July 15, 2015 Devo’s Freedom of Choice Stands Tall 35 Years Later
When “Whip It” hit the major U.S. and U.K. charts in the year the album containing it was released, Devo consequently became a household name for many music fans. The song enjoyed being a regular staple for many radio stations in the years that followed. In fact, only recently, at least in Canada, the song became literally attributed to a household chore—thanks to a TV ad jingle for a cleaning material that used the song’s melody. In some ways, the massive commercial popularity that songs like “Whip It” achieve could be really helpful to the career of the artists behind them. Such hit singles could really make artists instant superstars (or Rockstars, to be more appropriate). However, the downside of this is that a song’s extreme popularity could inevitably overshadow the individual beauty and legitimacy of the rest of the songs in the album where it came from. In many cases, the hit song could eclipse the band’s entire discography or even the whole band itself. For instance, so many listeners have become familiar with songs like “I Melt With You,” “Life in a Northern Town,” and “Don’t You (Forget about Me),” but they most likely could not recall Modern English, The Dream Academy, or Simple Minds—the bands behind these respective songs. Devo suffered the same: many listeners could easily chime in on the chorus of “Whip It,” but find remembering the name Devo a feat.
Formed in 1972, in Ohio, United States by Gerald Casale, Bob Lewis, and Mark Mothersbaugh, augmented by Gerald’s brother Bob Casale and friends Rod Reisman and Fred Weber, Devo may be regarded as one of the pioneers of New Wave music and the genre’s flag-bearers in the 1980s. Along with fellow fashionably quirky, musically melodic, and upbeat bands such as A Flock of Seagulls, The Vapors, The Knack, The B-52’s, and Blondie, Devo epitomized the New Wave music of that era. To date, Devo has nine studio albums on its members’ sleeves—from 1978’s Q: Are We Not Men? A: We Are Devo! to 2010’s Something for Everybody. The experimental and political nature of the band’s music was already apparent as early as the first album, but it was with the third album, Freedom of Choice, where the fun really began, or when the band seemed to have established their trademark style of quirky, upbeat, and synthesizer-guitar combo music. Some may blame “Whip It” for having wiped the rest of the album off the consciousness of many listeners, but it may be regarded also as the song that serves as the starting point for many listeners who wanted to rediscover the music of Devo.
Released in 1980, Freedom of Choice catapulted to popularity and peaked on the major charts in the band’s heyday in the 1980s with the strength of particularly the singles “Whip It” and “Girl U Want,” both of which to this day still get fairly prolific exposure on the radio, T.V., and original movie soundtracks. Compared with its guitar-oriented, punky predecessors, Freedom of Choice marked the beginning of the synthesizer-guitar combination style of Devo and of its popular band lineup that consisted of Mark Mothersbaugh, Gerald Casale, Bob Casale, Bob Mothersbaugh, and Alan Myers. The album consists of a dozen short and quirky songs, beginning with the guitar-driven stomper “Girl U Want.” Another upbeat headshaker, “It’s Not Right” is led by a synthesizer-produced bass riff. Third in line needs no further ado, the now virtually ubiquitous uptempo “Whip It,” which could literally send any New Wave fan to the dancefloor. Retrospectively, the main ingredients of this song that really made it very catchy were the opening drum beat; the interplay of staccato guitar riff, synth bass, and ghostly keyboard melody; and easy-to-sing-along-with rhythmical cheering-style lyrics.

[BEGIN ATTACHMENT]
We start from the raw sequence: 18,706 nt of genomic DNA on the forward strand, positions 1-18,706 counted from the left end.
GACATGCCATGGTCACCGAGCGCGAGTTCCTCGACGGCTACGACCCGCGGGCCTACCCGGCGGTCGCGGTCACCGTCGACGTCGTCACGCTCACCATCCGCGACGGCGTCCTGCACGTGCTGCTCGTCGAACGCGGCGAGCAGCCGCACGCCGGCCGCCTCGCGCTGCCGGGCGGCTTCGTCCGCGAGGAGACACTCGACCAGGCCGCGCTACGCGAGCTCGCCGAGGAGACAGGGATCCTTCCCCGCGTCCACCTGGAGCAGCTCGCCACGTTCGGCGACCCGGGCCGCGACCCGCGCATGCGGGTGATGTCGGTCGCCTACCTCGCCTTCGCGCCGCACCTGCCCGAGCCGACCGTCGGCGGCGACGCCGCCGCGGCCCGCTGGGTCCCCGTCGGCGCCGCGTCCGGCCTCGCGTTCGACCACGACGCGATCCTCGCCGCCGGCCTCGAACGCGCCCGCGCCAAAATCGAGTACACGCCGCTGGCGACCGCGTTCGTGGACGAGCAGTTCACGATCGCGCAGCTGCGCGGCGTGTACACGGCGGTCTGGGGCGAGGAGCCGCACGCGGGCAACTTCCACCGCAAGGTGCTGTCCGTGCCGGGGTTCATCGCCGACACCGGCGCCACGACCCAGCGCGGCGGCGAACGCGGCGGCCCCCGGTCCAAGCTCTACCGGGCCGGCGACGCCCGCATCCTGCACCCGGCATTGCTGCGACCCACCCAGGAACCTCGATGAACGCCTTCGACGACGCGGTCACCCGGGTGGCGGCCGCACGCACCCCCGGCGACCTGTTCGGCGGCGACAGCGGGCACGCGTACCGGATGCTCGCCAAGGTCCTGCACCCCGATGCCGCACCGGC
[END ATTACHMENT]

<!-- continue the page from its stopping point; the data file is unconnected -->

A Synthpop track that easily stands out with its introductory synth-bass line, flute-sounding melody, and telegraphic keyboard riff, “Snowball” will not be out of place on a playlist that includes early Depeche Mode songs like “New Life,” “Dreaming of Me,” and “The Meaning of Love.” “Ton o’ Luv,” on the other hand, has that dark and sinister sound, owing to the low-register vocals, imposing bassline, and Middle Eastern–inspired synthesizer line in the coda. “Freedom of Choice” has that Industrial sound to it, reminiscent of some of the works of Throbbing Gristle and early The Human League. “Gates of Steel,” despite its pesky synth riff in the introductory interlude, still rings a bell of Sex Pistols’ “Anarchy in the U.K.,” because of the rhythm guitar and the confrontational vocal style; and this is significant, for it highlights the Punk ethos of Devo. “Cold War” is aptly titled, for its cold-sounding, edgy rhythm, and deadpan vocals. This mood flows seamlessly into the next track, “Don’t You Know.” Both punky and funky at the same time, “That’s Pep!” is danceable for its groove and angularity. Of all the tracks in the album, “Mr. B’s Ballroom” and “Planet Earth” have the most relaxed feel as well as the ones that carry the most Pop sensibility—a sensible way of ending the album in a graceful manner.
Yes, many music enthusiasts tend to remember bands that they like only for the hit singles, causing them to assume that the rest of such albums where these popular songs came from are lackluster and unworthy of further inspection. However, if they only have the patience and a keen sense of foresight and music appreciation, then these so-called hit listeners could have enjoyed more the music of bands they claim to be their favorites. For instance, Devo’s Freedom of Choice would be to them not only about “Whip It,” but also about the individual characteristic beauty of the other eleven equally engaging songs that it contains.